But the growth in the cloud is continuing to accelerate.  What they are  doing obviously in the businesses that every consumer knows continues to  accelerate.  They`re gaining market share.  And at the same time, they`re  also investing in the future in the cloud and data storage businesses that  are continuing to accelerate to the cloud.  


That hasn`t even begun to take over from the legacy systems.  That`s why we  like Amazon (NASDAQ:AMZN), and that`s why we will continue to see the stock  ascend over the next few years.  


And when you have the chance to buy in dips like this weekend, pay  attention and you should do that.  


HERERA:  All right.  Mark, we`ll leave it there.  Thank you.
Mark Lehmann with JMP Securities.  


Coming up, secondhand shopping, it`s not a new idea.  But selling used,  hard to find items for men is.  And now, it`s a big business that started  out as a “Bright Idea”.  
(MUSIC)


HERERA:  There are reports tonight that Comcast (NASDAQ:CMCSA) (NYSE:CCS)  NBC is leaning towards making its Peacock streaming service free to  everyone.  According to CNBC, the free service would be the ad-supported  version.  It would be the first free streaming on demand video service from  a major U.S. media provider.  


The report comes on the same day as the launch of Apple`s streaming  service, Apple (NASDAQ:AAPL) TV.  As you may know, Comcast (NASDAQ:CMCSA)  (NYSE:CCS) is the parent company of CNBC which also produces this program.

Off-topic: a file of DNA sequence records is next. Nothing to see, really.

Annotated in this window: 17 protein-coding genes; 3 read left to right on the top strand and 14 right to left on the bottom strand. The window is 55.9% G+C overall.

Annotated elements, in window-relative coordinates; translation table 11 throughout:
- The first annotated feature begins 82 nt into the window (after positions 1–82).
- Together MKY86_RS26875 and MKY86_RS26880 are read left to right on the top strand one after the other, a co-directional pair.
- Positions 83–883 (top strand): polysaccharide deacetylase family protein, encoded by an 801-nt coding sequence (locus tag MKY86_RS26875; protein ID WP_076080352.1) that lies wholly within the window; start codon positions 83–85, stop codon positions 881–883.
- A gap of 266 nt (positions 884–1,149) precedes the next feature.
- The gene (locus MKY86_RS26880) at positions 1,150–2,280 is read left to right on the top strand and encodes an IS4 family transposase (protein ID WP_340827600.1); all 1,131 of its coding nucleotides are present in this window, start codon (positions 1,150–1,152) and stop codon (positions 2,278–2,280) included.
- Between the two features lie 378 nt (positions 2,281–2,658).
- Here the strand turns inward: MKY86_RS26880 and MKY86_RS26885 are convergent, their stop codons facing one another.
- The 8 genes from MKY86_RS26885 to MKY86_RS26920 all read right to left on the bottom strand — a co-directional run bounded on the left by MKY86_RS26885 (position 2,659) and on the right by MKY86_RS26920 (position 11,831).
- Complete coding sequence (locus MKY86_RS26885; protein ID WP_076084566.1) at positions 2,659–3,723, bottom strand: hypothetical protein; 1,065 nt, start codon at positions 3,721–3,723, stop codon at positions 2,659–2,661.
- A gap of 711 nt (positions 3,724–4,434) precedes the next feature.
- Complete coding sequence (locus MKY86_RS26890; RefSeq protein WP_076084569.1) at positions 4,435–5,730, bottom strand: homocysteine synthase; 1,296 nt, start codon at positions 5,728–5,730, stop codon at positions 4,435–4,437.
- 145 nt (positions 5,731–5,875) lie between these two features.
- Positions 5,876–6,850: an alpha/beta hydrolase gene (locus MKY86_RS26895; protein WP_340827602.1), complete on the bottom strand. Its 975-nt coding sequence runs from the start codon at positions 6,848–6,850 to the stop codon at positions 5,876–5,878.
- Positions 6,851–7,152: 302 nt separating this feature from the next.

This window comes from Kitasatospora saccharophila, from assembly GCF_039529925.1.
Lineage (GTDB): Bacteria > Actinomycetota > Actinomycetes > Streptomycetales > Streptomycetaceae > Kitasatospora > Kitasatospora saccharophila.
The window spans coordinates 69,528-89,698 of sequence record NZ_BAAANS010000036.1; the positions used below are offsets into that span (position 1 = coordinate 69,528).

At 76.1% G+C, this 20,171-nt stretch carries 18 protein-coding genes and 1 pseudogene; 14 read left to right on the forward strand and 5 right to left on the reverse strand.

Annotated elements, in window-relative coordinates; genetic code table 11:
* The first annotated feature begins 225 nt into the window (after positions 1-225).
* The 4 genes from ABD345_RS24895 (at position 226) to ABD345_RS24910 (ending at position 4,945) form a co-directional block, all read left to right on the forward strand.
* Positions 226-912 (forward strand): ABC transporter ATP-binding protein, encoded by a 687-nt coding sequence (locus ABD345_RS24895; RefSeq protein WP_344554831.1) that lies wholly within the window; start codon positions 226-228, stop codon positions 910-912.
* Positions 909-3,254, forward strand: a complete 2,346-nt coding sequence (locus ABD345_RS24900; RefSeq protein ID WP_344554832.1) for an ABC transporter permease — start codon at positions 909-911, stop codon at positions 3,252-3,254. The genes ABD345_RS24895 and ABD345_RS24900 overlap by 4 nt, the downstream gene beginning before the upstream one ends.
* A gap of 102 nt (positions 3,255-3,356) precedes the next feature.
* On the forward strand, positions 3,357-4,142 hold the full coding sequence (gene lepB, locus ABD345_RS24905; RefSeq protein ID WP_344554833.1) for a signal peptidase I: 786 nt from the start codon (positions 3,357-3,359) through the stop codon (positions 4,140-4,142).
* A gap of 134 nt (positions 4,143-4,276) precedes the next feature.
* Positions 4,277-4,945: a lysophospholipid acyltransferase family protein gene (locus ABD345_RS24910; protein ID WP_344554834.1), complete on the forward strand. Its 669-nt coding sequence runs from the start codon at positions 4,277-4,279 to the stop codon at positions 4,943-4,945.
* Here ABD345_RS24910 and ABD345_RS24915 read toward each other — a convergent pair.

Well, legend has it that the term metro sexual first appeared in a British  newspaper 25 years ago this month.  Ever since, it seems, men have been  talking fashion.  Not business suits so much but street wear.  Women may  spend more but the men`s market is growing quickly.  
And that`s why a team of New York City entrepreneurs got the “Bright Idea”  to create an online marketplace focused on men`s clothing.  
(BEGIN VIDEOTAPE)


HERERA:  Arun Gupta found a taste for fashion while he was in college at  Yale, but there was one problem.  


ARUN GUPTA, GRAILED CEO AND CO-FOUNDER:  I couldn`t afford any of it,  because it`s pretty expensive.


HERERA:  Gupta found that guys, yes, guys, were talking fashion online  occasionally, making deals on used, hard to find items.  Holy Grails to  some.  


GUPTA:  It`s like, oh, like this pair of boots came out three years ago,  like I missed it when they came out and now, they`re like impossible to  find anywhere.  So, that`s my grail basically.  


HERERA:  By 2013, sites were selling used cars, furniture, even women`s  fashion.  Men`s fashion was fashionably late to the game.  


GUPTA:  I was like, look, this secondary market thing will be huge.  I want  to get in on this situation.  


HERERA:  So, Gupta built a rudimentary site and began convincing folks in  the chat rooms to use it.  


GUPTA:  Oh, that is sick.  


HERERA:  By 2014, Julian Connor, a software specialist, along with Jake  Metzger who has since moved on teamed with Gupta to cofound Grailed.  It  now boasts some of 4 million users per month.  


Connor used early versions of the site and still shops there today.  


JULIAN CONNOR, GRAILED CTO AND CO-FOUNDER:  I really like avant-garde  fashion and so the jacket and shirt are both from an American-born designer  that now lives in Paris.  His name is Rick Owens.  


GUPTA:  I love that.


HERERA:  Grailed collects a 6 percent fee on each transaction, 1.2 million  of them in 2018, at an average price of about $150 per unit.  High-end  items can get the rare art treatment, selling for tens of thousands of  dollars.  
GUPTA:  These cool Prada dress shoes for $123.